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README.md

Kubernetes Cluster in Google Kubernetes Engine (GKE)

Terraform configuration for deploying a Kubernetes cluster in the Google Kubernetes Engine (GKE) in the Google Cloud Platform (GCP).

Introduction

This Terraform configuration deploys a Kubernetes cluster into Google's managed Kubernetes service, Google Kubernetes Engine (GKE). It replicates what a GCP customer could do with the gcloud container clusters create CLI command.

It uses Google Cloud Provider's google_container_cluster resource to create an entire Kubernetes cluster in GKE including required VMs, networks, and other GCP constructs.

This Terraform configuration gets the GCP credentials from a Vault server.

Deployment Prerequisites

  1. Sign up for a free Google Cloud Platform account.
  2. Follow the instructions on Google's Kubernetes Engine Quickstart page to create or select a project in your account, enable the Google Kubernetes Engine API in your project, and enable billing for your project. When creating your project, we recommend using a globally unique project name so that your project name and project ID will be identical. This will avoid confusion when adding your GCP credentials file to Vault.
  3. Follow these instructions to download an authentication JSON file for your project which Terraform will use when provisioning resources to your GCP project.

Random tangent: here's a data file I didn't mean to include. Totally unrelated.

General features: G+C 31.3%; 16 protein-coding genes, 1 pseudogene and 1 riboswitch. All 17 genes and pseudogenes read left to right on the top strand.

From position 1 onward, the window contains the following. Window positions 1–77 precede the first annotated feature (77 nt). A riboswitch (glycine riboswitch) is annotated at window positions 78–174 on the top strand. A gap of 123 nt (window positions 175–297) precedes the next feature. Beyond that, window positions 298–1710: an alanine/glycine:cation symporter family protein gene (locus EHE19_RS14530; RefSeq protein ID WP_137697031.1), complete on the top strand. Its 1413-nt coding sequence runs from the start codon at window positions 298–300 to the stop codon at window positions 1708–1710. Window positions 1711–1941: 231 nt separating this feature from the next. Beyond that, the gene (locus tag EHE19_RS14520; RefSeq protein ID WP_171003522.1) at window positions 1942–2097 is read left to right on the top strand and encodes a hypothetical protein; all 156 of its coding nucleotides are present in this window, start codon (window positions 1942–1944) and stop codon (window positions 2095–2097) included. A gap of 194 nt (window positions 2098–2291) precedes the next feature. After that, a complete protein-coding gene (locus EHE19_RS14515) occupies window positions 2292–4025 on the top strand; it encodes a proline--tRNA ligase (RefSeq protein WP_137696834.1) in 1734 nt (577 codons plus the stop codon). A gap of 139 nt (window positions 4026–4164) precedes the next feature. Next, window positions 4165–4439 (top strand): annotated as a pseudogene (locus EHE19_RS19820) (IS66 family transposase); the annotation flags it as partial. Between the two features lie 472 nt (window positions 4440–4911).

4. Set up a Vault server if you do not already have access to one and determine your username, password, and associated Vault token. See the Vault Provisioning Guide for a options for setting up Vault servers.
  5. We assume that the Userpass auth method is enabled on your Vault server. If not, that is ok. You will login to the Vault UI with your Vault token instead of with your username. Wherever the Terraform-specific instructions below ask you to specify your Vault username, just make one up for yourself.
  6. Your Vault username and token will need to have a Vault policy like sample-policy.hcl associated with them. You could use this one after changing "roger" to your username and renaming the file to <username>-policy.hcl. Run vault write sys/policy/<username> policy=@<username>-policy.hcl to import the policy to your Vault server. Then run vault write auth/userpass/users/<username> policies="<username>" to associate the policy with your username. (If you already have other policies associated with the user, then be sure to include those policies in the list of policies with commas between them.) To create a new token and associate the policy with it, run vault token-create -display-name="<username>-token" -policy="<username>".
  7. Login to the UI of your Vault server or use the Vault CLI to paste the contents of your GCP authentication JSON file into secret/<vault_username>/gcp/credentials. Note that this is the path to the secret and that the entire contents of the file will be be added to a single key equal to your GCP project ID underneath this single secret. If using the vault CLI, you would use vault write secret/<vault_username>/gcp/credentials <project_id>=<project_auth_json_contents>, providing the actual contents of the JSON file for value of the key. Ideally, you will have created a GCP project with a globally unique name so that the project name and the project ID are identical. If they differ, be sure to use the project ID, not the project Name.
  8. If you do not already have a Terraform Enterprise (TFE) account, request one from sales@hashicorp.com.